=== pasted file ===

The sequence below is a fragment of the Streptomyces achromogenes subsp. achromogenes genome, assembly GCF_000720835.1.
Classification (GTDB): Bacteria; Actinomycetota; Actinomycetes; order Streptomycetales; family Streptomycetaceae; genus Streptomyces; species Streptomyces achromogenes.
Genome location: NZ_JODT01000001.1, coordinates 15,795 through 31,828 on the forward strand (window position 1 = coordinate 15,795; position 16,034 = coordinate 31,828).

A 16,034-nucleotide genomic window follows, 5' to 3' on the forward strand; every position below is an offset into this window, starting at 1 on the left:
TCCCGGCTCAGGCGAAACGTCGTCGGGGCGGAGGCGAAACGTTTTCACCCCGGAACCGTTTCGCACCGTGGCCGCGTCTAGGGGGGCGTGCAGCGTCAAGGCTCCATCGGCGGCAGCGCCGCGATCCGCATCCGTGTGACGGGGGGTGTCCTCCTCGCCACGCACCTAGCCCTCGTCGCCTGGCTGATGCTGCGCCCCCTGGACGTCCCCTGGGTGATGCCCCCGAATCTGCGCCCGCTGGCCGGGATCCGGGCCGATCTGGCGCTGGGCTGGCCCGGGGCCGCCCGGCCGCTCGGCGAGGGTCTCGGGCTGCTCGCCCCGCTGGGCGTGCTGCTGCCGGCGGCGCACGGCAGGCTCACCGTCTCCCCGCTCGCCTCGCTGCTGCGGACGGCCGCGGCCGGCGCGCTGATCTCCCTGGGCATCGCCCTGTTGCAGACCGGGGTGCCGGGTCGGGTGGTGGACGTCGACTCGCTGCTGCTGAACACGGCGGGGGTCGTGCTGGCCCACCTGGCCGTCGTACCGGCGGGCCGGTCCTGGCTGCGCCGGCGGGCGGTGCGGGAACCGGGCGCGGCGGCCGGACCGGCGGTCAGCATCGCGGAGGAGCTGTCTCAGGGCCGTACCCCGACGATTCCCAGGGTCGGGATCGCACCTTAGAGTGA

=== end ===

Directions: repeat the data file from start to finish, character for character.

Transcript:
The sequence below is a fragment of the Streptomyces achromogenes subsp. achromogenes genome, assembly GCF_000720835.1.
Classification (GTDB): Bacteria; Actinomycetota; Actinomycetes; order Streptomycetales; family Streptomycetaceae; genus Streptomyces; species Streptomyces achromogenes.
Genome location: NZ_JODT01000001.1, coordinates 15,795 through 31,828 on the forward strand (window position 1 = coordinate 15,795; position 16,034 = coordinate 31,828).

A 16,034-nucleotide genomic window follows, 5' to 3' on the forward strand; every position below is an offset into this window, starting at 1 on the left:
TCCCGGCTCAGGCGAAACGTCGTCGGGGCGGAGGCGAAACGTTTTCACCCCGGAACCGTTTCGCACCGTGGCCGCGTCTAGGGGGGCGTGCAGCGTCAAGGCTCCATCGGCGGCAGCGCCGCGATCCGCATCCGTGTGACGGGGGGTGTCCTCCTCGCCACGCACCTAGCCCTCGTCGCCTGGCTGATGCTGCGCCCCCTGGACGTCCCCTGGGTGATGCCCCCGAATCTGCGCCCGCTGGCCGGGATCCGGGCCGATCTGGCGCTGGGCTGGCCCGGGGCCGCCCGGCCGCTCGGCGAGGGTCTCGGGCTGCTCGCCCCGCTGGGCGTGCTGCTGCCGGCGGCGCACGGCAGGCTCACCGTCTCCCCGCTCGCCTCGCTGCTGCGGACGGCCGCGGCCGGCGCGCTGATCTCCCTGGGCATCGCCCTGTTGCAGACCGGGGTGCCGGGTCGGGTGGTGGACGTCGACTCGCTGCTGCTGAACACGGCGGGGGTCGTGCTGGCCCACCTGGCCGTCGTACCGGCGGGCCGGTCCTGGCTGCGCCGGCGGGCGGTGCGGGAACCGGGCGCGGCGGCCGGACCGGCGGTCAGCATCGCGGAGGAGCTGTCTCAGGGCCGTACCCCGACGATTCCCAGGGTCGGGATCGCACCTTAGAGTGA